It is highly unfortunate that burglaries are endemic to many sections of the city and occur in great numbers but such misfortune may not be labeled a "catastrophe" within the sense of the statute and, certainly, to so construe it — as the agency has — may not be said to be irrational or unreasonable. In fact, to include within the phrase a "like catastrophe" a burglary would require a rewriting of the statute; the courts should not resort to such unwarranted judicial legislation. If there is to be a change in the Commissioner's construction of the statute, it must be accomplished by legislative amendment.
In reaching his determination, Commissioner Wyman relied solely on section 131-a (subd. 6) of the Social Services Law and since, so far as appears from the record before us, the petitioner made no application for "emergency assistance" under that statute's section 350-j (subd. 2) and its related regulations (e.g., 18 N.Y.CRR 372.3 and 374.4 [a]), we do not consider whether the victim of a burglary is entitled to such relief. It is hardly necessary to add that our decision is without prejudice to an application by the petitioner under that section.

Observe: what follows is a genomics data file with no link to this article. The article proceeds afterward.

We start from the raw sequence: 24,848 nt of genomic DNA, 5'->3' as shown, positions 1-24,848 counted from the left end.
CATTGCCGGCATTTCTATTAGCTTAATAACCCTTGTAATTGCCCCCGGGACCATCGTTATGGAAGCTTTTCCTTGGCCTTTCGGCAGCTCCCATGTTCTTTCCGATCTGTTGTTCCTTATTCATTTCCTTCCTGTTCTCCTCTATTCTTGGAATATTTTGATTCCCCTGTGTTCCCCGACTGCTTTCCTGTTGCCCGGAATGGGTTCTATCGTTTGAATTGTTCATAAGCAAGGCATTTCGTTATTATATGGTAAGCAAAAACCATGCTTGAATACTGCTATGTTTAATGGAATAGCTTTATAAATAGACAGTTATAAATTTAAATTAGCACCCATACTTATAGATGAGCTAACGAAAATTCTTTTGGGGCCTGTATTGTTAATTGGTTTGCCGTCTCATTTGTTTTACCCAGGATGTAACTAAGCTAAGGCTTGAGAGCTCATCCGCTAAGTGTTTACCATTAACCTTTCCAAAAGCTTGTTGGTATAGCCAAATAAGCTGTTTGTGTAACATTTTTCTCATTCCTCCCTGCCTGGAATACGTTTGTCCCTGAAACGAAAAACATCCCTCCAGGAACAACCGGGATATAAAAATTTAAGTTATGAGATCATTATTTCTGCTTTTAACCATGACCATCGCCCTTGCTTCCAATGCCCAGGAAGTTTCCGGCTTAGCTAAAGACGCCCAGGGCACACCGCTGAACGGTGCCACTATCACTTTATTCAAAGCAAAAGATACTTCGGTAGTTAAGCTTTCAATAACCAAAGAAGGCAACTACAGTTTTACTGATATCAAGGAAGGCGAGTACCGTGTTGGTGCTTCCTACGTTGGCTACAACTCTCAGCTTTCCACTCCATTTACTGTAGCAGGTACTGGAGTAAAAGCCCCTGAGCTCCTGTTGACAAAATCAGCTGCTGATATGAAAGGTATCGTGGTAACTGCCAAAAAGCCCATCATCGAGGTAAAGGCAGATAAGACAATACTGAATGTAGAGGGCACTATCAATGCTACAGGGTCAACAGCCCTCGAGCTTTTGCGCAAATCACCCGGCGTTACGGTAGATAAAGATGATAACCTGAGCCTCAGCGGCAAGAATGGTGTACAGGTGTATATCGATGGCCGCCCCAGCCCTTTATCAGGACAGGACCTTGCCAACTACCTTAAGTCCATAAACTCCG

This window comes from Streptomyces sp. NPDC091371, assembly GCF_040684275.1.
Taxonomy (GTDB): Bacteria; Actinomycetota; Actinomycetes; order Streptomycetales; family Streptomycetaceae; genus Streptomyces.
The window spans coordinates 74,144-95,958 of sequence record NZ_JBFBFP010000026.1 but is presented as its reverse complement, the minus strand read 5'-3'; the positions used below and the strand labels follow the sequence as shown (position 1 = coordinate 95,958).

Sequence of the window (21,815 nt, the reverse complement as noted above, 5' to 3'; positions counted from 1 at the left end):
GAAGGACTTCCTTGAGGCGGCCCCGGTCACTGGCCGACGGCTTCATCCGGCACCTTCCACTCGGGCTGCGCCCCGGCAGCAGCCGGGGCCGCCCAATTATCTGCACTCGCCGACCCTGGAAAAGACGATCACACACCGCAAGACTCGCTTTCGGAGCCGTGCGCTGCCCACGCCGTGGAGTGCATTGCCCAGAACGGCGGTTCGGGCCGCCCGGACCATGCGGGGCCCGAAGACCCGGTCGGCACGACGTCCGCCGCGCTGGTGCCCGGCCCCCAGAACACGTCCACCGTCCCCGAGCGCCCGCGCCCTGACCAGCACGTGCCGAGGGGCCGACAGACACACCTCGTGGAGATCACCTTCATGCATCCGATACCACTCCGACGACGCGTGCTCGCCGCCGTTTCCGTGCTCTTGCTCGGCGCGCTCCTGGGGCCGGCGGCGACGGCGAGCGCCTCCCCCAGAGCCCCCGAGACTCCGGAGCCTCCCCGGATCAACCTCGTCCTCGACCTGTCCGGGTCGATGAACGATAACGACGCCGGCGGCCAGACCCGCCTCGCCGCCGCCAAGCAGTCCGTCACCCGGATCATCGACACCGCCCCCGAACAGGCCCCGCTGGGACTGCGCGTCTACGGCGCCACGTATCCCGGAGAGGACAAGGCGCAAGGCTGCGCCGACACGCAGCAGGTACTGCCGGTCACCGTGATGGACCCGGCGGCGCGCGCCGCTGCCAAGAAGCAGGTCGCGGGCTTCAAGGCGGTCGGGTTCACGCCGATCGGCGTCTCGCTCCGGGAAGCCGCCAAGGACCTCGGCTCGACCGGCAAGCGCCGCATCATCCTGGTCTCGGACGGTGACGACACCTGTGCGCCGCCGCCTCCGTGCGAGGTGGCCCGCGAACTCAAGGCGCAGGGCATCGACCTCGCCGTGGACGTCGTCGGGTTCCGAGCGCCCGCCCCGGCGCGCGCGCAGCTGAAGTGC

The order appealed from should be reversed, without costs, and the petition dismissed.
Judges SCILEPPI, BERGAN, JASEN and GIBSON concur with Chief Judge FULD; Judges BURKE and BREITEL dissent and vote to affirm on the opinion at the Appellate Division.
Appeal taken as of right dismissed, without costs, upon the ground that the order appealed from does not finally determine the proceeding within the meaning of the Constitution. Motion for leave to appeal granted. Order reversed, without costs, and petition dismissed.